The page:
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story.lead_photo.caption Little Rock police investigate after a train crashed into an 18-wheeler crossing the railroad tracks Thursday on Frazier Pike Road in Little Rock. More photos are available at - Photo by Thomas Metthe

Officers removed the body of a Little Rock Port Authority worker from beneath a train car more than four hours after the locomotive crashed into an 18-wheeler on Frazier Pike Road on Thursday morning.

Donald Melton, 62, of Austin died Thursday morning after a Port Authority train crashed into a westbound 18-wheeler. Melton had announced his retirement after more than 22 years at the Port Authority just one day before, Port Authority executive director Bryan Day said.

Little Rock Police Department Lt. Steve Moore said the train was traveling backward about 9:30 a.m. Thursday when it struck just behind the cab of the truck.

Moore said Melton and one other "spotter" -- workers who watch the rear of the train while it travels backward -- jumped off the train car as it neared the 18-wheeler, but the force of the collision knocked the train off the tracks and onto Melton.

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Photos by Thomas Metthe

Rescue workers removed Melton's body about 2 p.m. after moving in a crane to lift the toppled rail car, Moore said.

Moore said neither the driver of the 18-wheeler nor any other crew members were injured during the accident, which was still under investigation Thursday afternoon.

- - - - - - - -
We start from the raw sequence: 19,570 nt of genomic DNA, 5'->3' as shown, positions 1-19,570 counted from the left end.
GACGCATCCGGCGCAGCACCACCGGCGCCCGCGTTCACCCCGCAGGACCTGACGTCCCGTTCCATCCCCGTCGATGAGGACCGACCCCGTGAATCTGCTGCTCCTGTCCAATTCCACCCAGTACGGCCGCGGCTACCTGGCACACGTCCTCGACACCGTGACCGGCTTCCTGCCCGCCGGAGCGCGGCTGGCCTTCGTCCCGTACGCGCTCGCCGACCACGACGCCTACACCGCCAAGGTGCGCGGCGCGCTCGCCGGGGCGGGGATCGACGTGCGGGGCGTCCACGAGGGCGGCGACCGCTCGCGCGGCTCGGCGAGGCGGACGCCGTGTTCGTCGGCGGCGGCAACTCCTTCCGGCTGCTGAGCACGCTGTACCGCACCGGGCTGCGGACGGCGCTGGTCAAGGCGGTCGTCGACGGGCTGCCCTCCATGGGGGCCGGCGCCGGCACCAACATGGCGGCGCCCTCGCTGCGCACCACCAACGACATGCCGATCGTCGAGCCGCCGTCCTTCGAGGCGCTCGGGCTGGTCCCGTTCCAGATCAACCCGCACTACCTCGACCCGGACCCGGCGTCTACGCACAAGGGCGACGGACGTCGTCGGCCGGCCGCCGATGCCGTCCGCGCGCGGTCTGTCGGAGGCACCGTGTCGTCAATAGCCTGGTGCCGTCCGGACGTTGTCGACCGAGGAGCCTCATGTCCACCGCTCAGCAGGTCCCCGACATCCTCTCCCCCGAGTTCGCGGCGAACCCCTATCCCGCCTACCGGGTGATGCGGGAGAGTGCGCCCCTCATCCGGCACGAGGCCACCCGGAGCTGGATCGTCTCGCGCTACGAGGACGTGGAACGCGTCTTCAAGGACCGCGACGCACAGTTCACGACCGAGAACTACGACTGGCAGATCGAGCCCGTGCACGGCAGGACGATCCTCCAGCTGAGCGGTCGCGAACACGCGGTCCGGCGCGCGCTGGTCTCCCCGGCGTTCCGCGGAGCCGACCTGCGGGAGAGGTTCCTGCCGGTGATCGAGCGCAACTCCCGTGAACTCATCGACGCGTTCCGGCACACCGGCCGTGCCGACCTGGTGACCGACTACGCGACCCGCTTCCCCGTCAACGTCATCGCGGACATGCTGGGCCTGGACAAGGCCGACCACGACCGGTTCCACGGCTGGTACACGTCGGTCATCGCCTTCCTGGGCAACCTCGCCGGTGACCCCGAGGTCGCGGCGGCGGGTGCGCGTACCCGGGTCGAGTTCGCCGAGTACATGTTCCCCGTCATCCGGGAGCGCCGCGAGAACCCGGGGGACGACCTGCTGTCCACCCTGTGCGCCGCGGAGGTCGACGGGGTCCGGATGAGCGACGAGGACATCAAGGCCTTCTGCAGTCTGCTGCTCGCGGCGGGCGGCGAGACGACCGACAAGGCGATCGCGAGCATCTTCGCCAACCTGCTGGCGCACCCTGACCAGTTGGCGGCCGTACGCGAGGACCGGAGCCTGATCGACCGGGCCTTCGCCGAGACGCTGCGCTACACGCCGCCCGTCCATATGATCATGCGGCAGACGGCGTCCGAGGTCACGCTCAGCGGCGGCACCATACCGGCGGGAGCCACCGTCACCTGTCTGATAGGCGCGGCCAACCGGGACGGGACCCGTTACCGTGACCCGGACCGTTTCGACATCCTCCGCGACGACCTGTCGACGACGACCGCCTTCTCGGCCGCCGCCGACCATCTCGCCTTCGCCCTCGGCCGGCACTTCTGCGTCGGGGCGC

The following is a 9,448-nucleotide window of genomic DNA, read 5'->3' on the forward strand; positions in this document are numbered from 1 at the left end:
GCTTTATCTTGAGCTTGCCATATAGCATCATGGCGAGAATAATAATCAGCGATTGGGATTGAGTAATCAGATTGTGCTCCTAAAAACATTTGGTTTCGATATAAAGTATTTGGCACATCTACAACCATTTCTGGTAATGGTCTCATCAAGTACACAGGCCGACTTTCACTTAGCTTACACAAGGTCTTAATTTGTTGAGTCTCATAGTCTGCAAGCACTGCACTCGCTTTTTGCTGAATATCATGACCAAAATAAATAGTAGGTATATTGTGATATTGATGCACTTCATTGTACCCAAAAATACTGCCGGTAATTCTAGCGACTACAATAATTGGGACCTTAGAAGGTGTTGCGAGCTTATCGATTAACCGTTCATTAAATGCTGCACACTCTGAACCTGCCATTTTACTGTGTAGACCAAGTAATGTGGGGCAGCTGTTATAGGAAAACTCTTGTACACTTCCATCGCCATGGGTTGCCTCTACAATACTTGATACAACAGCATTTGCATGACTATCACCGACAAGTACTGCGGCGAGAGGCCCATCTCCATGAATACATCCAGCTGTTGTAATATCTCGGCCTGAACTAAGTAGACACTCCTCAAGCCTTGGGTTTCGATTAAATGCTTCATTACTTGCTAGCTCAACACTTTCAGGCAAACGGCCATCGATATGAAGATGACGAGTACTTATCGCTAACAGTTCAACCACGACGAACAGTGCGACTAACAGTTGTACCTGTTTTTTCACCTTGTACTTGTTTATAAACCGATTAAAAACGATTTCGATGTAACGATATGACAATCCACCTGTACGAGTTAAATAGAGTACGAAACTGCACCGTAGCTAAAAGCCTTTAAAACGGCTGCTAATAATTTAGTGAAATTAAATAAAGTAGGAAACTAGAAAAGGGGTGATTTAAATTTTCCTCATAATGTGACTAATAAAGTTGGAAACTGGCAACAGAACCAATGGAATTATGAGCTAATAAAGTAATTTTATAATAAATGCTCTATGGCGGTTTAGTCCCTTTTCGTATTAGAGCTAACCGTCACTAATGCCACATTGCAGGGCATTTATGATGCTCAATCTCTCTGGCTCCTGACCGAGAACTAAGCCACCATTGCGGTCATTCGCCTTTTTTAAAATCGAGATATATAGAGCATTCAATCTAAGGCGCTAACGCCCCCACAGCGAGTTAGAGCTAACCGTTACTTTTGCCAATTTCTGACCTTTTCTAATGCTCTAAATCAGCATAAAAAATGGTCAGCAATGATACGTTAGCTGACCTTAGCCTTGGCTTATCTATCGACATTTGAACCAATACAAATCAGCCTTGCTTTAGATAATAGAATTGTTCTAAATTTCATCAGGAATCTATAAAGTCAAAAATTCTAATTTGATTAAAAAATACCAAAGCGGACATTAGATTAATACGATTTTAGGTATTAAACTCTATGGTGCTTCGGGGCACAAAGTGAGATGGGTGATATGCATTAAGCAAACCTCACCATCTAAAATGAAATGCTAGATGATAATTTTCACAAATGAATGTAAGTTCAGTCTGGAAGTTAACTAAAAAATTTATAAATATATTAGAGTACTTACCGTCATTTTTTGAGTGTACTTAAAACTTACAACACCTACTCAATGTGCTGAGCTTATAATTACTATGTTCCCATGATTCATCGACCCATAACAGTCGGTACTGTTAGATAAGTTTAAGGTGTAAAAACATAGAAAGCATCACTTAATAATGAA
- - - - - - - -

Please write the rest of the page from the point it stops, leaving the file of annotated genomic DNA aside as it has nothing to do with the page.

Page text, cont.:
Day said Melton had worked on rail crews for more than 22 years as a spotter and in other positions.

Spotters use a radio to inform the engineer when an object or vehicle is obstructing the train's path, Day said.

Day said a radio signal was sent to the engineer, but he was not sure of the details of the communication.

He said he wasn't sure how fast the train was traveling Thursday but that Port Authority locomotives rarely travel faster than 8-10 mph. Moore said he didn't know why the 18-wheeler did not stop before reaching the train tracks.

Day said signs at the railroad crossing are in compliance with Federal Railroad Administration standards and that only one crossing at the Port Authority -- the main entrance -- has lights.

Melton was the first fatality in approximately 50 years of operation, he said.

"We're just devastated," Day said. "We're trying to get our hands around what happened."

Day said the Little Rock Police Department and the Federal Railroad Administration will be investigating the fatality.

Metro on 06/22/2018

Print Headline: Rail car falls, kills port worker

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